Removing Cured Epoxy
Epoxies have a wide range of applications in microscopy sample preparation and vacuum chamber feedthroughs or leak repairs.
One of the advantages of cured epoxy is that it provides a permanent and strong bond in embedding and adhesive applications. However, the strong bond acts a restriction when it is needed to remove a sample from a cured epoxy embedding or when a sample or part needs to be de-bonded.
Solutions for Removing Cured Epoxies
Techniques for removing spilled epoxy, a sample from an epoxy embedding or an epoxy bond are given below. Please be aware that some of the techniques listed are destructive and can ruin the part or sample. Use safe working practices when removing epoxy. One should always check if the sample is compatible with the technique used. To remove cured epoxies, use:
- 1. Solvents
- 2. Sulfuric acid
- 3. Thermal decomposition
- 4. Thermal shock
- 5. Combination of heat and pressure
- 6. Boiling water
1. SolventsChlorinated solvent aggressively attacks cured epoxy. Methylene chloride (dichloromethane) has been used successfully after soaking the material for several hours. Methylene chloride is one of the main components of commercially available epoxy removers. Other solvents which have shown to be effective are: toluene, MEK (methyl-ethyl-ketone) and NMP (n-methyl-pyrollidone).
2. Sulfuric AcidA warm solution of sulfuric acid dissolves cured epoxy after soaking. For small amounts of epoxy, repeatedly dropping sulfuric acid on the epoxy is a useful technique and doesn’t require soaking.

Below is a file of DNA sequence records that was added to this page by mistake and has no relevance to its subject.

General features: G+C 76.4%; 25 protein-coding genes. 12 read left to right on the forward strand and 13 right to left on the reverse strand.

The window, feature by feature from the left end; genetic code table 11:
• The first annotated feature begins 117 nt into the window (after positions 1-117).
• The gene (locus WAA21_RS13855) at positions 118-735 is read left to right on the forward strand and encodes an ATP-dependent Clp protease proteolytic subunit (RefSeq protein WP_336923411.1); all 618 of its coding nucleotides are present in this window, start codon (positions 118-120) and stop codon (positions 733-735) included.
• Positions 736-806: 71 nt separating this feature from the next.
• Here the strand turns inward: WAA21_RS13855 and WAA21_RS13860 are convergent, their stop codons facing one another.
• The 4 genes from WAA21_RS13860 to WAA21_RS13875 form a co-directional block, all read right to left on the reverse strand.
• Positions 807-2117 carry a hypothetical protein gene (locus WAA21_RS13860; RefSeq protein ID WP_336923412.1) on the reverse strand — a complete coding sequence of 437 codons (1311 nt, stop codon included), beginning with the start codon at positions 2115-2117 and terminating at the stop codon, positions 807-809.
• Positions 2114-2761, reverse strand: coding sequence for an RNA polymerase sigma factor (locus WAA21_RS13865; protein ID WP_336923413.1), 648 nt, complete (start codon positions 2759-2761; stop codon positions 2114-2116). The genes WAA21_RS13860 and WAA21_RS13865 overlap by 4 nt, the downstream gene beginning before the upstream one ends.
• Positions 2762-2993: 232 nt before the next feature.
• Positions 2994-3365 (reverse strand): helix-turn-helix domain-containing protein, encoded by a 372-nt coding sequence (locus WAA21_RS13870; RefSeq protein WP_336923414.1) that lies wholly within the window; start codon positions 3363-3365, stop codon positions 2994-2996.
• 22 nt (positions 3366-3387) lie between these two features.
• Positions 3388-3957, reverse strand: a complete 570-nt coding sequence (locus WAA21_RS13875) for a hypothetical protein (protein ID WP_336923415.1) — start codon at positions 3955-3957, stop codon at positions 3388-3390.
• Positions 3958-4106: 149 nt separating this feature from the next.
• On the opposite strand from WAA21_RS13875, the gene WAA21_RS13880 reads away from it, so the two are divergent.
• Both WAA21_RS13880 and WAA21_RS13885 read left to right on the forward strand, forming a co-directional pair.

3. Thermal DecompositionMost epoxies will decompose and turn to carbon ash at temperatures above the degradation temperature. The degradation temperature should be listed on the data sheet of the epoxy. It is likely to be 400°C and higher.
4. Thermal ShockWhen substrate, epoxy and parts have large differences in thermal expansion rates, large temperature differences would stress the epoxy and can cause cracks in a bond line. It might be needed to subject the parts to a multiple temperature cycles. Quick changes in temperature would cause maximum stress.
5. Combination of Heat and PressureEpoxies are thermosetting resins which have a glass transition temperature (Tg). Heating above the Tg will soften the cured epoxy and allows de-bonding. When the adhesives become soft, it can be pried away more easily. Heating can be done with a soldering iron, hotplate or an oven.
6. Boiling WaterWhen epoxies are exposed to boiling for a longer period of time, the epoxies will lift away from most surfaces. Some mechanical action might be needed. This technique is suitable for embedding samples combined with thermal shock to crack the epoxy as long as the sample is compatible with the techniques used.
Note 1: When larger amounts of epoxy need to be removed, consider mechanical methods (cutting) before resorting to the techniques listed above.
Note 2: If epoxy used to bond a sample to a substrate for specimen preparation and the sample needs to be removed, consider using cyanoacrylate (superglue). Cyanoacrylate can be easily destroyed with a cyanoacrylate de-bonder.